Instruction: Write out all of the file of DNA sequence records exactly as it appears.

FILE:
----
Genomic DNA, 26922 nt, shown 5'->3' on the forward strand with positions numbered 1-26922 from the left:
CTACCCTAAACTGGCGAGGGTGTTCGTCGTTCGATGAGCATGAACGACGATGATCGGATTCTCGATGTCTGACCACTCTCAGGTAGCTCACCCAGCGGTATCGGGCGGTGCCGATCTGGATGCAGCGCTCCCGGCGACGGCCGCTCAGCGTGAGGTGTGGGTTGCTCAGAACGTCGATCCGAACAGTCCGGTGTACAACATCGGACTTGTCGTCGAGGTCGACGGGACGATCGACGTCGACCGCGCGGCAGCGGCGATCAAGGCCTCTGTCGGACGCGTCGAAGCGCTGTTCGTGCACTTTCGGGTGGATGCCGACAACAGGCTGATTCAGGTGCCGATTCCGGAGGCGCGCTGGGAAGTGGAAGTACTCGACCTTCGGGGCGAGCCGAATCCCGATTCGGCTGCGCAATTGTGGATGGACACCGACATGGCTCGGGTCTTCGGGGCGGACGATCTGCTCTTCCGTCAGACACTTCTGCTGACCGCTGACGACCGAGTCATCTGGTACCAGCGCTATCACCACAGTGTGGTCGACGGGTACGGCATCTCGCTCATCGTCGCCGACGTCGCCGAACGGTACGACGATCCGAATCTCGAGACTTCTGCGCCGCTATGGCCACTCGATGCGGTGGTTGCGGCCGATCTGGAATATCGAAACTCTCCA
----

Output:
Genomic DNA, 26922 nt, shown 5'->3' on the forward strand with positions numbered 1-26922 from the left:
CTACCCTAAACTGGCGAGGGTGTTCGTCGTTCGATGAGCATGAACGACGATGATCGGATTCTCGATGTCTGACCACTCTCAGGTAGCTCACCCAGCGGTATCGGGCGGTGCCGATCTGGATGCAGCGCTCCCGGCGACGGCCGCTCAGCGTGAGGTGTGGGTTGCTCAGAACGTCGATCCGAACAGTCCGGTGTACAACATCGGACTTGTCGTCGAGGTCGACGGGACGATCGACGTCGACCGCGCGGCAGCGGCGATCAAGGCCTCTGTCGGACGCGTCGAAGCGCTGTTCGTGCACTTTCGGGTGGATGCCGACAACAGGCTGATTCAGGTGCCGATTCCGGAGGCGCGCTGGGAAGTGGAAGTACTCGACCTTCGGGGCGAGCCGAATCCCGATTCGGCTGCGCAATTGTGGATGGACACCGACATGGCTCGGGTCTTCGGGGCGGACGATCTGCTCTTCCGTCAGACACTTCTGCTGACCGCTGACGACCGAGTCATCTGGTACCAGCGCTATCACCACAGTGTGGTCGACGGGTACGGCATCTCGCTCATCGTCGCCGACGTCGCCGAACGGTACGACGATCCGAATCTCGAGACTTCTGCGCCGCTATGGCCACTCGATGCGGTGGTTGCGGCCGATCTGGAATATCGAAACTCTCCA